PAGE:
Wednesday, June 4, 2014

PC Spotlight #94: Capsule

Title: Capsule
Developer: Adam Saltsman, Robin Arnott
Platforms: PC, Mac
Price: $4.99
Mechanically and artistically, Capsule is very minimal. The only controls are for thrust and sending out a pulse that identifies objects in range. The only visual is your lo-fi radar screen.
But Capsule isn't about complex mechanics or stunning graphics. It excels on another level and that is immersion and tension. Many of the other reviews out there have said that as well and it's absolutely true. From the start, you're immersed in the limited claustrophobic view, the smudged flickering screen your only connection with the environment. You feel as if at any moment the screen's going to go dark, your vessel barely hanging on by a thread.

But the audio brings everything together. Playing Capsule in the dark and with headphones is a must. Your labored gasping breaths. The scrambled radio signals fading in and out across the expanse (of space? the ocean depths?). The muted rumbling when you collide with debris. In terms of crafting a tangible tense atmosphere through audio and sound alone, Capsule is masterful.
Gameplay-wise, Capsule is simple yet tense and not easy. It's a balancing act between exploration and desperation. Fuel and oxygen are your two resources and you need both to explore further and reach each new destination. As the distance between locations increase and new dangers emerge, managing that balance becomes increasingly challenging. Failure isn't a game over screen; it's being dead in the water, gasping your final breaths as your screen dims and fogs up.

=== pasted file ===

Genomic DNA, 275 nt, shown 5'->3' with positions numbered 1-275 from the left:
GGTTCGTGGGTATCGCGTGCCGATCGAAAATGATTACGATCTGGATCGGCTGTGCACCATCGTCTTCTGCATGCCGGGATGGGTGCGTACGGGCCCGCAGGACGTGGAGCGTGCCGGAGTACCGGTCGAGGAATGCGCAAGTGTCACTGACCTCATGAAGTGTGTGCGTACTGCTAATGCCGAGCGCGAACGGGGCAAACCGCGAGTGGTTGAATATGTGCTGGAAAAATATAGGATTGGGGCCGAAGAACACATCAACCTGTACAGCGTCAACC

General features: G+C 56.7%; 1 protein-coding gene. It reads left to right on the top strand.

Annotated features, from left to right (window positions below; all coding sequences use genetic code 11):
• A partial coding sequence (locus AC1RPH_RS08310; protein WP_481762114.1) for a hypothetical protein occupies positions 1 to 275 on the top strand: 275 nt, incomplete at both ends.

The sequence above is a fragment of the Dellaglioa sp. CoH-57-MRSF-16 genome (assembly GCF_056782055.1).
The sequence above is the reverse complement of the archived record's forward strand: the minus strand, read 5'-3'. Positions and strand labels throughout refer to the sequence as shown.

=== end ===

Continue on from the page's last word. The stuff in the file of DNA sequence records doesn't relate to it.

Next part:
An enigmatic story unfolds as you traverse the lonely expanse. Told through logs, messages, and emails, each new destination reveals more of the narrative, also acting as checkpoints and refilling your fuel and oxygen.
Capsule is a minimalist experience that absolutely delivers and I'd recommend the game for its tense gameplay, fantastic atmosphere, and immersive soundscape

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